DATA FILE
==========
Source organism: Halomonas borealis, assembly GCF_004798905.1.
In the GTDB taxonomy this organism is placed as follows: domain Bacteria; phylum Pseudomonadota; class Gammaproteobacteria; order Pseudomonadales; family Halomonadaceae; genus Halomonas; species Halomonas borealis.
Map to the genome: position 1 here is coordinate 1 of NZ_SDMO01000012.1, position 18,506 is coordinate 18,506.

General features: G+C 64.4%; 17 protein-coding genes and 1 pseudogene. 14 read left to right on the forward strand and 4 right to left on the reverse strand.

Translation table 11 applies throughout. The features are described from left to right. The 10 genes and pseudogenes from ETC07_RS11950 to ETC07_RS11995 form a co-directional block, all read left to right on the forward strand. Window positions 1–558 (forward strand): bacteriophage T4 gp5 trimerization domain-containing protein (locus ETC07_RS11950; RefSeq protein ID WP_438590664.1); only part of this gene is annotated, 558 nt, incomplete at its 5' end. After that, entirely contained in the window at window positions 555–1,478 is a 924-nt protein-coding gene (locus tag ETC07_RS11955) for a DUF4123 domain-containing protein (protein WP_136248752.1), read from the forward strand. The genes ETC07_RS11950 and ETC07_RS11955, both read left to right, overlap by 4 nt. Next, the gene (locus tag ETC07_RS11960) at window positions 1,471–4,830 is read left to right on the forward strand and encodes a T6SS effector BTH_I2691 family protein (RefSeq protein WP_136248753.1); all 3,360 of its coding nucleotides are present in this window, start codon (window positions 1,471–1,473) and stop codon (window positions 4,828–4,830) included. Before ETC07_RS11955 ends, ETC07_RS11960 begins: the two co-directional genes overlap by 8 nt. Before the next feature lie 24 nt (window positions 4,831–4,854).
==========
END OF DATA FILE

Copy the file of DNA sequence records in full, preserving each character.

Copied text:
Source organism: Halomonas borealis, assembly GCF_004798905.1.
In the GTDB taxonomy this organism is placed as follows: domain Bacteria; phylum Pseudomonadota; class Gammaproteobacteria; order Pseudomonadales; family Halomonadaceae; genus Halomonas; species Halomonas borealis.
Map to the genome: position 1 here is coordinate 1 of NZ_SDMO01000012.1, position 18,506 is coordinate 18,506.

General features: G+C 64.4%; 17 protein-coding genes and 1 pseudogene. 14 read left to right on the forward strand and 4 right to left on the reverse strand.

Translation table 11 applies throughout. The features are described from left to right. The 10 genes and pseudogenes from ETC07_RS11950 to ETC07_RS11995 form a co-directional block, all read left to right on the forward strand. Window positions 1–558 (forward strand): bacteriophage T4 gp5 trimerization domain-containing protein (locus ETC07_RS11950; RefSeq protein ID WP_438590664.1); only part of this gene is annotated, 558 nt, incomplete at its 5' end. After that, entirely contained in the window at window positions 555–1,478 is a 924-nt protein-coding gene (locus tag ETC07_RS11955) for a DUF4123 domain-containing protein (protein WP_136248752.1), read from the forward strand. The genes ETC07_RS11950 and ETC07_RS11955, both read left to right, overlap by 4 nt. Next, the gene (locus tag ETC07_RS11960) at window positions 1,471–4,830 is read left to right on the forward strand and encodes a T6SS effector BTH_I2691 family protein (RefSeq protein WP_136248753.1); all 3,360 of its coding nucleotides are present in this window, start codon (window positions 1,471–1,473) and stop codon (window positions 4,828–4,830) included. Before ETC07_RS11955 ends, ETC07_RS11960 begins: the two co-directional genes overlap by 8 nt. Before the next feature lie 24 nt (window positions 4,831–4,854).